TRIGGER WARNING: This post deals with sensitive topics such as rape threats and sexual assault. Some of the material included is explicit in nature.
In recent years especially, the Internet has become an extremely hostile space for women. From gaming to social media, there has been an explosion of online harassment, often with very little recourse for the women who are facing rape and death threats. What kinds of abuse are women facing online today? Why is it so hard for them and for our institutions to cope with these problems? And finally, what can Internet users and social media companies do to address these issues in the future?
To begin, let’s look at some of the statistics regarding online harassment. A recent PEW research study detailed the many forms that online abuse can take: name-calling, trolling, doxing, open and escalating threats, vicious sexist, racist, and homophobic rants, attempts to shame others, and direct efforts to embarrass or humiliate people. While these issues affect both men and women, it affects women disproportionately so, with 73% of women online reporting that they have faced some kind of abuse.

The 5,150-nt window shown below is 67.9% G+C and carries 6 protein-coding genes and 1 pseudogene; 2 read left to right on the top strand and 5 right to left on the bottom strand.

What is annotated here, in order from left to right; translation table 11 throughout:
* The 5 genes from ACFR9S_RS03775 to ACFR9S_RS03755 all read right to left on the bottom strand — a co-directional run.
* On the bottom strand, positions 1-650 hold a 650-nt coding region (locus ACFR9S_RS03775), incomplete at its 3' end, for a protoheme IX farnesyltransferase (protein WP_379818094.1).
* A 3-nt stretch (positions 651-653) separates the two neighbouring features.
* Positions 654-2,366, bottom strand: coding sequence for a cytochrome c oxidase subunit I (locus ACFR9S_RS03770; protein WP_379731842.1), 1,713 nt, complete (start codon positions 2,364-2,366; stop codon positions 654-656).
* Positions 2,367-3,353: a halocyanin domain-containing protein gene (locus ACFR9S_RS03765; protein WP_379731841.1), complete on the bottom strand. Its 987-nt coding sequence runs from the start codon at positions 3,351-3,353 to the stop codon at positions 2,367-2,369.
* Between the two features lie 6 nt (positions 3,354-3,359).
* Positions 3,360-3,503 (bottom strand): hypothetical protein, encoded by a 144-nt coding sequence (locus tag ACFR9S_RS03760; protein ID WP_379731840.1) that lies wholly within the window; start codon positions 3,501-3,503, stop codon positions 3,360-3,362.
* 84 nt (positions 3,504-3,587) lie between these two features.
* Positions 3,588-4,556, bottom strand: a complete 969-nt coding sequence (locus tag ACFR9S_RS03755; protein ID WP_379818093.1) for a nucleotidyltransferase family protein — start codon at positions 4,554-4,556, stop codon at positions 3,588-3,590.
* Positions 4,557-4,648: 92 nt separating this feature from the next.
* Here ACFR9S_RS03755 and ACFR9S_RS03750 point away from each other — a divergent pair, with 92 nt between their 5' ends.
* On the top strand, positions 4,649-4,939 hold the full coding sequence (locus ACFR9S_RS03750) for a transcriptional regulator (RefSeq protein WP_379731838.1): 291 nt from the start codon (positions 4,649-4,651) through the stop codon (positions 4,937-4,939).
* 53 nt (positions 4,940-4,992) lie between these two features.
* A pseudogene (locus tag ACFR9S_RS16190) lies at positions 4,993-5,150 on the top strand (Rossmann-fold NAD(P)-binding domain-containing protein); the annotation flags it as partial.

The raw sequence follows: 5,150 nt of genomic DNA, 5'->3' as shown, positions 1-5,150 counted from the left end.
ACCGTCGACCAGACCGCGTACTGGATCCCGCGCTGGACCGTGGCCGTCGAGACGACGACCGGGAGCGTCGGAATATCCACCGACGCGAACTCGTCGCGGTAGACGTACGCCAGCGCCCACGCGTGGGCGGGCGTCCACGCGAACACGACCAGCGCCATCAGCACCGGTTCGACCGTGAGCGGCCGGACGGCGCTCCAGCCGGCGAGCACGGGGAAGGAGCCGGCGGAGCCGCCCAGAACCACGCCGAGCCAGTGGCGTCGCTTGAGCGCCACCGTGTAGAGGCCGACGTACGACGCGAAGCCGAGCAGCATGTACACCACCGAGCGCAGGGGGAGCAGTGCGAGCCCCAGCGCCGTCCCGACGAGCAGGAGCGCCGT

This begs the question of whether or not the Internet is a “welcoming” place for women. Along this vein, PEW asked its sample to rate how “friendly” certain Internet neighborhoods were for men and women. The results show that most people consider the Internet to be equally welcoming for men and women, with the exception being online gaming where the largest discrepancy between men and women exists.
These perceptions, however, don’t seem to match the reality of most women. Although many reported social networking sites and apps (such as Twitter and Facebook) to be equally friendly to both genders, the women surveyed were most likely to report social networking sites and apps as the scene of their most recent instance of online harassment.
This discrepancy may account for why this problem has gone unaddressed for so long. If the majority of people perceive the Internet as equally friendly towards both men and women, it is difficult for women who do suffer abuse to get the wider community to recognize how serious the problem has become.